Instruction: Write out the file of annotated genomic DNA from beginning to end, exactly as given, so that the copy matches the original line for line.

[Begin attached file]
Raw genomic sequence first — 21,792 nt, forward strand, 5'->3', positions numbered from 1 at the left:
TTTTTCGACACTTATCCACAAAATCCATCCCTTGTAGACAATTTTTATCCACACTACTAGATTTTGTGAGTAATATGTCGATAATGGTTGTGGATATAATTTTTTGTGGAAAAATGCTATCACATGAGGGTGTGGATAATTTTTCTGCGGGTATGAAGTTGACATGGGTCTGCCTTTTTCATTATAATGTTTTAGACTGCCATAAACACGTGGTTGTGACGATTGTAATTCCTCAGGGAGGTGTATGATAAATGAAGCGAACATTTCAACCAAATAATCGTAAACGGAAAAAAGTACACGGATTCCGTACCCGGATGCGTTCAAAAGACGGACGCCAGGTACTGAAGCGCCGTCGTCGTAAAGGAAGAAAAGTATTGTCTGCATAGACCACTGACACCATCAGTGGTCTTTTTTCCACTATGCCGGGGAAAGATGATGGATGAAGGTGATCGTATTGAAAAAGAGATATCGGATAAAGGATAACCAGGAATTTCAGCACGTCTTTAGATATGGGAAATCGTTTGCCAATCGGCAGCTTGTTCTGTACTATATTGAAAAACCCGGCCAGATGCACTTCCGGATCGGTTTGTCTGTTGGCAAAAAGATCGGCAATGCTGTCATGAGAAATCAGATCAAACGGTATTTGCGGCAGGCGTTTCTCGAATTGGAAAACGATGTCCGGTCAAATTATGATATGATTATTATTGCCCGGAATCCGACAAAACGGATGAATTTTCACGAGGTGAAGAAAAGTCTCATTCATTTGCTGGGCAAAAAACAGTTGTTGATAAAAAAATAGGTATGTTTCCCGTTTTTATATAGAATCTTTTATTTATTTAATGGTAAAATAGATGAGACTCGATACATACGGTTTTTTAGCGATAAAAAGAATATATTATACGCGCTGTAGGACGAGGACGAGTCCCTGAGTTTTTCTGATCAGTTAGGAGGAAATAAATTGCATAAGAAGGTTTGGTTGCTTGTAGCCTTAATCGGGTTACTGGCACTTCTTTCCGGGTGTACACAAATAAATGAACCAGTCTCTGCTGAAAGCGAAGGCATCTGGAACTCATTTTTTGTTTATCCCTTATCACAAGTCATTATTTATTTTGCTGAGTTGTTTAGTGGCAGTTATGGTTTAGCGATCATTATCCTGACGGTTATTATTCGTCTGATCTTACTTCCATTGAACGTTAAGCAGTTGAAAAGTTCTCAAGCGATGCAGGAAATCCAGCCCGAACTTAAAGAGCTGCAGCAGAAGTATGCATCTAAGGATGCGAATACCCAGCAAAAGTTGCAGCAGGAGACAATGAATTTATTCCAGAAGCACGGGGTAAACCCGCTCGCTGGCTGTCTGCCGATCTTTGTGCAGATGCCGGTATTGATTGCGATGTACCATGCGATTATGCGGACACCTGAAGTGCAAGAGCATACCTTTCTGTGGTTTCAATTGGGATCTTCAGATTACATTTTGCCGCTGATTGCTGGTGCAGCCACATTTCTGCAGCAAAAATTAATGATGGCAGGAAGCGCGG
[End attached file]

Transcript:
Raw genomic sequence first — 21,792 nt, forward strand, 5'->3', positions numbered from 1 at the left:
TTTTTCGACACTTATCCACAAAATCCATCCCTTGTAGACAATTTTTATCCACACTACTAGATTTTGTGAGTAATATGTCGATAATGGTTGTGGATATAATTTTTTGTGGAAAAATGCTATCACATGAGGGTGTGGATAATTTTTCTGCGGGTATGAAGTTGACATGGGTCTGCCTTTTTCATTATAATGTTTTAGACTGCCATAAACACGTGGTTGTGACGATTGTAATTCCTCAGGGAGGTGTATGATAAATGAAGCGAACATTTCAACCAAATAATCGTAAACGGAAAAAAGTACACGGATTCCGTACCCGGATGCGTTCAAAAGACGGACGCCAGGTACTGAAGCGCCGTCGTCGTAAAGGAAGAAAAGTATTGTCTGCATAGACCACTGACACCATCAGTGGTCTTTTTTCCACTATGCCGGGGAAAGATGATGGATGAAGGTGATCGTATTGAAAAAGAGATATCGGATAAAGGATAACCAGGAATTTCAGCACGTCTTTAGATATGGGAAATCGTTTGCCAATCGGCAGCTTGTTCTGTACTATATTGAAAAACCCGGCCAGATGCACTTCCGGATCGGTTTGTCTGTTGGCAAAAAGATCGGCAATGCTGTCATGAGAAATCAGATCAAACGGTATTTGCGGCAGGCGTTTCTCGAATTGGAAAACGATGTCCGGTCAAATTATGATATGATTATTATTGCCCGGAATCCGACAAAACGGATGAATTTTCACGAGGTGAAGAAAAGTCTCATTCATTTGCTGGGCAAAAAACAGTTGTTGATAAAAAAATAGGTATGTTTCCCGTTTTTATATAGAATCTTTTATTTATTTAATGGTAAAATAGATGAGACTCGATACATACGGTTTTTTAGCGATAAAAAGAATATATTATACGCGCTGTAGGACGAGGACGAGTCCCTGAGTTTTTCTGATCAGTTAGGAGGAAATAAATTGCATAAGAAGGTTTGGTTGCTTGTAGCCTTAATCGGGTTACTGGCACTTCTTTCCGGGTGTACACAAATAAATGAACCAGTCTCTGCTGAAAGCGAAGGCATCTGGAACTCATTTTTTGTTTATCCCTTATCACAAGTCATTATTTATTTTGCTGAGTTGTTTAGTGGCAGTTATGGTTTAGCGATCATTATCCTGACGGTTATTATTCGTCTGATCTTACTTCCATTGAACGTTAAGCAGTTGAAAAGTTCTCAAGCGATGCAGGAAATCCAGCCCGAACTTAAAGAGCTGCAGCAGAAGTATGCATCTAAGGATGCGAATACCCAGCAAAAGTTGCAGCAGGAGACAATGAATTTATTCCAGAAGCACGGGGTAAACCCGCTCGCTGGCTGTCTGCCGATCTTTGTGCAGATGCCGGTATTGATTGCGATGTACCATGCGATTATGCGGACACCTGAAGTGCAAGAGCATACCTTTCTGTGGTTTCAATTGGGATCTTCAGATTACATTTTGCCGCTGATTGCTGGTGCAGCCACATTTCTGCAGCAAAAATTAATGATGGCAGGAAGCGCGG